Question What’s the key to achieving the Star Wars design aesthetic?
Simon Newy, Australia
When creating anything for the Star Wars universe, there are a few thoughts to consider. For one thing, the visual aesthetic has changed somewhat over the years. The original trilogy, the prequel trilogy, and the video games (I’m mostly thinking about The Old Republic here) each have their own specific look, but there is a thread of Star Warsiness (that’s actually a technical term) that runs through them all. Here I’ve drawn a spread of bounty hunting equipment as an example of the shapes and textures of a galaxy far, far away.
When starting off, there are two main approaches I use. If the object has some kind of real-world counterpart, such as hand guns for blasters, or axes for vibroaxes), try mixing and matching parts with thumbnail drawings – much like the way a prop creator kit-bashes construction models of aeroplanes, cars and ships.
In the second image I’ve combined several pieces of real-world guns to create something that feels unique, a bit otherworldly, and yet still recognisable as a projectile weapon. Try adding a few futuristic shapes to your silhouettes and voilà! You’re on the road to Star Warsiness.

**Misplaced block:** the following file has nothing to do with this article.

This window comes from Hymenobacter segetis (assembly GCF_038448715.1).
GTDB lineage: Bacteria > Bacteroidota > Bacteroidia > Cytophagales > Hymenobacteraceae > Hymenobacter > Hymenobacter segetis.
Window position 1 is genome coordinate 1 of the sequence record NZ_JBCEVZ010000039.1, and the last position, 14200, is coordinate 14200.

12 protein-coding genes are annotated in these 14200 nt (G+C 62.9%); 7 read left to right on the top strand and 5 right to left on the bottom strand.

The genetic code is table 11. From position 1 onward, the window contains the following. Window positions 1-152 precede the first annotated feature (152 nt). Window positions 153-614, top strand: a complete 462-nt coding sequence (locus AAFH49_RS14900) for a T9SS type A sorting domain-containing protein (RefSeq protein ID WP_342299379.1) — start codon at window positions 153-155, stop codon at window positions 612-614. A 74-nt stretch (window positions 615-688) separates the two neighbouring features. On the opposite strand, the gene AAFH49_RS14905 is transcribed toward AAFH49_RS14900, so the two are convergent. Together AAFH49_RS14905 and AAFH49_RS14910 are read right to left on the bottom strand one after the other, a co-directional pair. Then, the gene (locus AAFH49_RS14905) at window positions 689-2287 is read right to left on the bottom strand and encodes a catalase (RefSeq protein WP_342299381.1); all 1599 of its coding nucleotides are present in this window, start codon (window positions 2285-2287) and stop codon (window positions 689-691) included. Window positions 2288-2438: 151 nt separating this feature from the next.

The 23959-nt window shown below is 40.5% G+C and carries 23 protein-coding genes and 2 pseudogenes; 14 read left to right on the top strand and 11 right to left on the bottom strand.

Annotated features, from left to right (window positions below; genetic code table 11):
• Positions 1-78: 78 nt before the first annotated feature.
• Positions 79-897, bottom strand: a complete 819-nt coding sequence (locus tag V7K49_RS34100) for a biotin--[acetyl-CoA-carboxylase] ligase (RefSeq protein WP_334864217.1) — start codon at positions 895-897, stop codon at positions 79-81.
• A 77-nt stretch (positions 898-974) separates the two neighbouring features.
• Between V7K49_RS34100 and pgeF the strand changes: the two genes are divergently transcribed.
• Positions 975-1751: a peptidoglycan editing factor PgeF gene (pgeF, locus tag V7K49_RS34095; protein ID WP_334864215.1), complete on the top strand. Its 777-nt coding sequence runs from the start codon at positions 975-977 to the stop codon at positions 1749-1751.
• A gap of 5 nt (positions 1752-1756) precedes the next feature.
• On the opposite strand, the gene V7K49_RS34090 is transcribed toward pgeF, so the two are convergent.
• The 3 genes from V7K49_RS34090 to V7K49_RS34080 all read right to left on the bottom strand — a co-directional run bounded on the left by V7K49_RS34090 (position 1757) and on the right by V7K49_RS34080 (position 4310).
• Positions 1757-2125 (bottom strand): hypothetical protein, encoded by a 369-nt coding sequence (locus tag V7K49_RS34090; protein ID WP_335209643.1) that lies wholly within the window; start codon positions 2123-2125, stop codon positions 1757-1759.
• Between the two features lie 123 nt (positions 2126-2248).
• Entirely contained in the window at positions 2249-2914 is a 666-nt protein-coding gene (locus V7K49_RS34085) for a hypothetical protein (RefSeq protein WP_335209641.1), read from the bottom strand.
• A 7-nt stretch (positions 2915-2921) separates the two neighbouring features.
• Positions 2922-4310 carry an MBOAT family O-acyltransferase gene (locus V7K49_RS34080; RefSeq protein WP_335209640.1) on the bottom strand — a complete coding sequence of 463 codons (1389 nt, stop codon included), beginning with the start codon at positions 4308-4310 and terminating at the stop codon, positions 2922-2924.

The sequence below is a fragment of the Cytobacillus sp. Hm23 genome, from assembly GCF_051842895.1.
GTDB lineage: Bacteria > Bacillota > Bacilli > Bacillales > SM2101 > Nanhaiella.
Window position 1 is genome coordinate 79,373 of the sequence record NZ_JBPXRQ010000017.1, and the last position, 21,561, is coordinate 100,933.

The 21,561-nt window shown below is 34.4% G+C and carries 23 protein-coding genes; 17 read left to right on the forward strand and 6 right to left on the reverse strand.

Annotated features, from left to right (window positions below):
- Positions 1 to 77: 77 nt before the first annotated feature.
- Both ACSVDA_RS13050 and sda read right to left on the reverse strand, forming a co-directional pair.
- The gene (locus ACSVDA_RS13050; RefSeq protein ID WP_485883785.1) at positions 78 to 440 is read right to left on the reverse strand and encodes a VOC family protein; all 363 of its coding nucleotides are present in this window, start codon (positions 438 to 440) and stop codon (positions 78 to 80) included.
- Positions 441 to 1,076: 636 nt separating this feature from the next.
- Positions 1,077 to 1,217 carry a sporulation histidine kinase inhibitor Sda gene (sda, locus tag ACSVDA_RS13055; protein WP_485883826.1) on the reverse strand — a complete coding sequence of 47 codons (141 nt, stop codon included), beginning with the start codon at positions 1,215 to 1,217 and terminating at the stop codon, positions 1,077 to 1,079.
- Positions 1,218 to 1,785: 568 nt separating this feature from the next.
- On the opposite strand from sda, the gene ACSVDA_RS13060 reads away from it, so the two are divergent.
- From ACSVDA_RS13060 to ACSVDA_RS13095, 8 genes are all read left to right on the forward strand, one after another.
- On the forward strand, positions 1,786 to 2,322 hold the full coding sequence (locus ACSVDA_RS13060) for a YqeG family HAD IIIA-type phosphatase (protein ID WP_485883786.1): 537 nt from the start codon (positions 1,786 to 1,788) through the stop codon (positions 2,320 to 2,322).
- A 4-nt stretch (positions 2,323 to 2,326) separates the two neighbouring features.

My second approach is for when you want to design something that looks unlike anything from our world. Take space ships, for example. Boba Fett’s Slave I and the Millennium Falcon are based on a radar dish and hamburger (with olive toothpicked to the side) respectively, which should give you some idea of how far you can take things. Use inspiration from the objects around you and then imagine how something with that particular silhouette would function as a vehicle.
In a galaxy far far away, a bounty hunter must to be able to handle rancors and Jedi alike. These items will help. For creating something unique, I draw thumbnail silhouettes before fleshing out the design.